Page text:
4 Signs You Need An External Basement Waterproofing Membrane

11 July 2023
 Categories: Construction & Contractors, Blog


A damp basement can be waterproofed via either an internal coating or an external membrane. Although excavation around the basement is necessary for the placement of an external membrane, there are several situations where it is the best option.

1. Rain-Related Seepage

Periodic water incursion following heavy rainfall, localized flood events, or heavy snow melt can't be prevented by painting waterproofing epoxy on the interior of the walls. There's often too much water pressing against the concrete foundation so a stronger membrane is needed. Installing an exterior membrane to prevent seepage in conjunction with an exterior french drain system to route excess water away from the foundation is a much more reliable option.

2. High Water Table

In areas with naturally high water tables and saturated soil, hydrostatic force can push excess moisture through the natural pores in a concrete basement foundation. The problem can be made worse simply because the saturated soil puts a lot of pressure on the walls, which may lead to cracks and even more moisture problems. Excavating around the foundation to put a waterproof membrane in place will help. Your waterproofing expert may also recommend backfilling the area with materials like sand and gravel to allow better drainage around the foundation.

3. Non-Structural Cracks

Small cracks in a foundation don't necessarily mean that there is major structural damage. Cracks that run vertically or diagonally are often minor issues caused by normal settling of the house or issues with uneven curing of the concrete when the foundation was poured. Unfortunately, these cracks can lead to water damage since moisture can find its way through them and into your basement. An external membrane will last the life of the home, and it will also ensure that no water gets into the cracks or into your basement. Cracks can then be patched on the inside for aesthetic purposes.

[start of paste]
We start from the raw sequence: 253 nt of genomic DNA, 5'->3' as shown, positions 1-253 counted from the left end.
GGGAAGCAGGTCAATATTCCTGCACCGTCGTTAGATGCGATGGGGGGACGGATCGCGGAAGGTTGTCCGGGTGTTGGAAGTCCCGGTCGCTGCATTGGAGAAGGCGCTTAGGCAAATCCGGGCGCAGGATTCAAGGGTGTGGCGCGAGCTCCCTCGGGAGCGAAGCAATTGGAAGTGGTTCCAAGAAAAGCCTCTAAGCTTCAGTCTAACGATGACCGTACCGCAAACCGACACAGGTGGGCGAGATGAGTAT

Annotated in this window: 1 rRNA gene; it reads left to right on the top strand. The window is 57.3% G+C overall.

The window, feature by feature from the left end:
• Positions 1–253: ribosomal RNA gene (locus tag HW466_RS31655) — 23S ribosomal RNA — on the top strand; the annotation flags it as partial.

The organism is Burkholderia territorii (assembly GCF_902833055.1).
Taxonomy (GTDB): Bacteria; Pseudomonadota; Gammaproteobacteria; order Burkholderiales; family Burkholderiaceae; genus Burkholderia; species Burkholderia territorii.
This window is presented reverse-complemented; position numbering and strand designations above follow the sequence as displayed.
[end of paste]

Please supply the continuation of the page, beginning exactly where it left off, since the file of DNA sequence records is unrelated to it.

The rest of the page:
4. Constant Dampness

As mentioned previously, concrete is porous and any dampness in the surrounding soil can slowly seep into the basement. This can lead to higher humidity as well as mold problems. Minor damp issues can be counteracted by waterproofing the interior basement walls, but major damp seepage is better addressed with an exterior membrane. For those planning to finish the basements with drywall, paneling, and carpet, an external membrane is the best way to ensure that seeping dampness doesn't damage the newly refinished additions.

Contact a basement moisture waterproofing service to see if an external membrane is the right choice for your home.